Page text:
House lawmakers Wednesday are reintroducing a bill that would effectively ban betting sites in the U.S.
The Restoration of America’s Wire Act, spearheaded by Rep. Jason Chaffetz, would “restore” a decades-old federal ban on some gambling operations by extending it to include Internet gaming. Chaffetz, a Utah Republican, is introducing the bill with six GOP cosponsors and the backing of one Democrat, Rep. Tulsi Gabbard of Hawaii. The three-page measure is the same as the one Chaffetz introduced last year.
An aide for Sen. Lindsey Graham confirmed that the South Carolina Republican also intends to reintroduce a version of the bill, though he said a timetable was unclear. The companion bills debuted last spring but never gained much traction.
The House reintroduction renews a long-standing fight between Internet gambling sites, brick-and-mortar casino owners, and family-values advocates.
Chaffetz told reporters Wednesday that online gambling presents a troubling family-values threat because of the ease with which players can sign up and start betting.
“Putting an app on every phone that allows people to gamble wherever they are is not a good idea,” Chaffetz said. He warned that minors can sign up and start placing bets without their parents even noticing, calling it an “important moral argument.”
Among the online ban’s most influential backers is Sheldon Adelson, a billionaire casino magnate who — via massive campaign contributions — wields considerable clout among Republicans.
Adelson has been vocally pushing the morality argument for years. In late 2013, the octogenarian began the Coalition to Stop Internet Gambling, a lobbying group that formed as a growing number of statehouses across the country were lowering restrictions on online betting.
But Adelson’s detractors argue that the wealthy political donor — whose financing kept Newt Gingrich’s 2012 presidential campaign afloat for months before Adelson threw his support behind eventual GOP nominee Mitt Romney — is singularly motivated by a desire to protect his brick-and-mortar casino empire from digital competitors. “Mr. Adelson, who is perhaps best known for using his enormous wealth to advance a pro-war foreign policy, is now using his political influence to turn his online competitors into criminals,” former Rep. Ron Paul wrote in an op-ed last November.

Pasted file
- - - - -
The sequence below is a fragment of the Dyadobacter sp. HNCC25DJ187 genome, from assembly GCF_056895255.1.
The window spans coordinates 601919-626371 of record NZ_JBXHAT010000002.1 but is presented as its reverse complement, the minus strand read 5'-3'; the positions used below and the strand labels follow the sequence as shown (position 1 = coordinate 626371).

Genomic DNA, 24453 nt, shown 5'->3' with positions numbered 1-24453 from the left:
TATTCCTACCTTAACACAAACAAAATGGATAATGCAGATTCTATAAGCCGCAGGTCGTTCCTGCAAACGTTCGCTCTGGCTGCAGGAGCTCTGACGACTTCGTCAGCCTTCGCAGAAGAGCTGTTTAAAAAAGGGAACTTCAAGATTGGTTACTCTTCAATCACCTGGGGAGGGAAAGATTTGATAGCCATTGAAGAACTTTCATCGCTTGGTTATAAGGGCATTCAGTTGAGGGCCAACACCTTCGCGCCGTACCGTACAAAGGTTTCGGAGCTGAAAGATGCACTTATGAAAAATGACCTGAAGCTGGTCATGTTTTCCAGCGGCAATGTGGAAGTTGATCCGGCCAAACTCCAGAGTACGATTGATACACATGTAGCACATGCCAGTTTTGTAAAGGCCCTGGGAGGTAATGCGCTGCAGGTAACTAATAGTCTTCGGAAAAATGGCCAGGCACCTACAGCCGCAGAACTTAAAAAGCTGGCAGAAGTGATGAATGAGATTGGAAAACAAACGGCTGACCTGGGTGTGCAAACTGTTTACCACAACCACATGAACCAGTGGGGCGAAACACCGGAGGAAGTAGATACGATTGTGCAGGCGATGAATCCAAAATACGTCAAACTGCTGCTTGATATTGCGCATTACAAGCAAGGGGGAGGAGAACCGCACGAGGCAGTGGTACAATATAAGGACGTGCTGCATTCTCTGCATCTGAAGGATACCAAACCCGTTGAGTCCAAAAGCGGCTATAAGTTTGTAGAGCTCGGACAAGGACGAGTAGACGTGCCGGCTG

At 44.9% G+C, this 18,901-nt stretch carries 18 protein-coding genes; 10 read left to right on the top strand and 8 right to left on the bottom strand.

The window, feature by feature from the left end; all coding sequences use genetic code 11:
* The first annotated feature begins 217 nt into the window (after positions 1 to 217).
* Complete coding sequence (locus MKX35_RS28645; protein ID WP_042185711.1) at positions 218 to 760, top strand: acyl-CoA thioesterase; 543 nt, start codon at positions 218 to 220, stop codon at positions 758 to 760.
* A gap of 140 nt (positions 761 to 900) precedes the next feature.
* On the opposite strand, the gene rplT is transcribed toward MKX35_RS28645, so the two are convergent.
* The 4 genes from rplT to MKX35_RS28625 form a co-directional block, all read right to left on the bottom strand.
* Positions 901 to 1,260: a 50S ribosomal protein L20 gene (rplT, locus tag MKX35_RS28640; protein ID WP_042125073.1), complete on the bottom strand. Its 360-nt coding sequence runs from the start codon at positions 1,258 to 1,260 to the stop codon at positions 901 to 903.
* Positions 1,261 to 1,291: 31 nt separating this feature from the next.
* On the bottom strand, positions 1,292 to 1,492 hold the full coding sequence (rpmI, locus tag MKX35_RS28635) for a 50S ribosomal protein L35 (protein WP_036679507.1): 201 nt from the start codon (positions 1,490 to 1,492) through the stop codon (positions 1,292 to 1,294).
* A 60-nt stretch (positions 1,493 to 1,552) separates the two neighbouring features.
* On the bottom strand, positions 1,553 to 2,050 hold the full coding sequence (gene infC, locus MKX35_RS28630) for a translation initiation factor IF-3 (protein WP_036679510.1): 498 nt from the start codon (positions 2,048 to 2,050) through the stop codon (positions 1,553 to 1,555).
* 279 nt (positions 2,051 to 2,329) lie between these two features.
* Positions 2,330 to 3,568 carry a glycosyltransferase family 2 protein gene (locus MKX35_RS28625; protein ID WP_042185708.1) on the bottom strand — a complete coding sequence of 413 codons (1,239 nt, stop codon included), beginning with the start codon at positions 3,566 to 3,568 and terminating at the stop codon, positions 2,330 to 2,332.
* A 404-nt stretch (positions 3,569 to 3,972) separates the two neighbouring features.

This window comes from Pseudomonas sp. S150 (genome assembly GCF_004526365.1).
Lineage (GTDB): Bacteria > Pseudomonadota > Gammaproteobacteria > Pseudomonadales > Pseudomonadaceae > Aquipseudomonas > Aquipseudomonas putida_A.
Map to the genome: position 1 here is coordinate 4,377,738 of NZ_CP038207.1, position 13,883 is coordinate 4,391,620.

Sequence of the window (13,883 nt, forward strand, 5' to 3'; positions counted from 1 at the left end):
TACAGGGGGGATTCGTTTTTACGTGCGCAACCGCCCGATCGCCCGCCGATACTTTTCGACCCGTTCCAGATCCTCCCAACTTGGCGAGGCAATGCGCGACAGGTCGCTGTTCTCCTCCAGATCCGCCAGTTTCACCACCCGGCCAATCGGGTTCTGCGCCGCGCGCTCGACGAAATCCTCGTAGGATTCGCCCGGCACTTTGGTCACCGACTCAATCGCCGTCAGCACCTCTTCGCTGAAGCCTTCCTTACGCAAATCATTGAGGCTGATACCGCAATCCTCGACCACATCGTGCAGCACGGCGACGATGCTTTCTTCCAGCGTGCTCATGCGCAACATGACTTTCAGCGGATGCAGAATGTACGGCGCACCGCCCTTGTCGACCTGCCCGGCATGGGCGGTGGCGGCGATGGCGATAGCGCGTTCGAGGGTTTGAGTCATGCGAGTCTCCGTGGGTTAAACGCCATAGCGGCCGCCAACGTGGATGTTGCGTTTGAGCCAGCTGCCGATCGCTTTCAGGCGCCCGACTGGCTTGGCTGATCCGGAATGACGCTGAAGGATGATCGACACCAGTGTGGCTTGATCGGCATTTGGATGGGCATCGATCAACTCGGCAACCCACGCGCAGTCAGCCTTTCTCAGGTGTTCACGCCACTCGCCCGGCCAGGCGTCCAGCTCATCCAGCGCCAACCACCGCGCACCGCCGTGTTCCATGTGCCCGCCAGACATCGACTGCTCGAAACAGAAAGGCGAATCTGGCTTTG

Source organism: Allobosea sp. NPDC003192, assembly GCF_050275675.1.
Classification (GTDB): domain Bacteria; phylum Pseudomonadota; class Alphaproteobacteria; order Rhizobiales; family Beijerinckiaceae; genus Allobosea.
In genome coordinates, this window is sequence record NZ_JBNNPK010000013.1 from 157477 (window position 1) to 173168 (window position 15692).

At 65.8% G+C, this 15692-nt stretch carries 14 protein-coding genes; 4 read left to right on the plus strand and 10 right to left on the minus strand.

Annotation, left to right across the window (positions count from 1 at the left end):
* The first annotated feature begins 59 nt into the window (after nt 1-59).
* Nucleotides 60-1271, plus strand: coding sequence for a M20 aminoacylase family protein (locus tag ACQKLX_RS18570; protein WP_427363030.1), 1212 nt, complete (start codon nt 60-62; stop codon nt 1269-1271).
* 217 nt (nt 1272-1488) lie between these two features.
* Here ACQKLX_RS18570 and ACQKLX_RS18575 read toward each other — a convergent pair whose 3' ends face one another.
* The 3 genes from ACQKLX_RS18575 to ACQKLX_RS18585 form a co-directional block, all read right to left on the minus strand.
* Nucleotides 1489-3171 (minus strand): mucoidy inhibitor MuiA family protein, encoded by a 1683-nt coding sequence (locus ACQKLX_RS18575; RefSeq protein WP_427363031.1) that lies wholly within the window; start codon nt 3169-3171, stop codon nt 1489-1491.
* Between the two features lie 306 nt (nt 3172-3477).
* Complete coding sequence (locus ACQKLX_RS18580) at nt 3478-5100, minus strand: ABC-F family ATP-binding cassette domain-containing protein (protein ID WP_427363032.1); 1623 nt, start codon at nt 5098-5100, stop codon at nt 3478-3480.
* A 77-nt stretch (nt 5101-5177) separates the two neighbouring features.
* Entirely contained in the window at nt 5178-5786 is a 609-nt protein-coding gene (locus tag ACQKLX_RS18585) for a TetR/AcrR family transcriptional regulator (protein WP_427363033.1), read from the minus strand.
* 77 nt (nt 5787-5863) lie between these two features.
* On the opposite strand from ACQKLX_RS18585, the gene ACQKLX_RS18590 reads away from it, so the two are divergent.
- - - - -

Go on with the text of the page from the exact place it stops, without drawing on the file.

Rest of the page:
Pro-gambling groups have also clashed with Adelson, accusing him of single-handedly propping up an unpopular legislative campaign. Adelson has vowed to “spend whatever it takes” to stop online gambling, calling it a “societal train wreck waiting to happen.” Ads from his group have attempted to link online gambling to funding terrorism.
“Despite outrageous claims made by opponents of state-regulated Internet gaming, it has not led to the downfall of Western society,” said John Pappas, executive director of the Poker Players Alliance, in a statement Wednesday. “In fact, to date there has not been a single documented case of a minor playing on any of these state-regulated sites and no report of people wagering on a regulated website that is not authorized in their state.”
Chaffetz confirmed that he had met with Adelson when the casino magnate came to Washington last month. Several reports have indicated that Adelson met with a majority of lawmakers who sit on the House Judiciary Committee, which will have jurisdiction over Chaffetz’s bill.
“He’s an active player [in the debate], and I’m glad he’s supporting this bill,” Chaffetz said, while quickly adding that Adelson had never funded any of his campaigns. Adelson did, however, donate tens of thousands of dollars last cycle to Graham, who is publicly weighing a bid for the White House in 2016.
Chaffetz also argues that the Obama administration has acted unilaterally to allow online gambling to propagate through a 2011 Justice Department opinion clarifying the department’s interpretation of the Wire Act. That memo stated that interstate betting across “wire communications” that do not relate to sports are beyond the scope of the decades-old law.
Chaffetz contends that memo is a deliberate attempt to undermine the legislative process by the Obama administration—a charge he and many Republicans have repeatedly made on other issues ranging from immigration to health care. The four-term congressman — who took over the gavel of the House Oversight Committee last month — said the drive behind his bill is as much due to a desire to follow the proper legislative process as it is a concern about the proliferation of online gambling
“That’s not the way we change laws in this country,” Chaffetz said. “If someone thinks it should be the other way “¦ if someone thinks online gambling is good, then introduce a bill and pass it.”
Chaffetz did not specify a time line for moving his bill forward, but he said he had been given “good indications from leadership” that the measure was of interest to them.
Congress last shook up the online-gaming industry in 2006, when it passed the Unlawful Internet Gambling Enforcement Act, which prohibited businesses from accepting payments from individuals if the money was knowingly being used to wager unlawful bets online. The law, signed by President Bush, hurt the growth of the then-fledgling Internet poker industry, but the reinterpretation of the Wire Act in 2011 eased those restrictions by deeming most online betting to be lawful.
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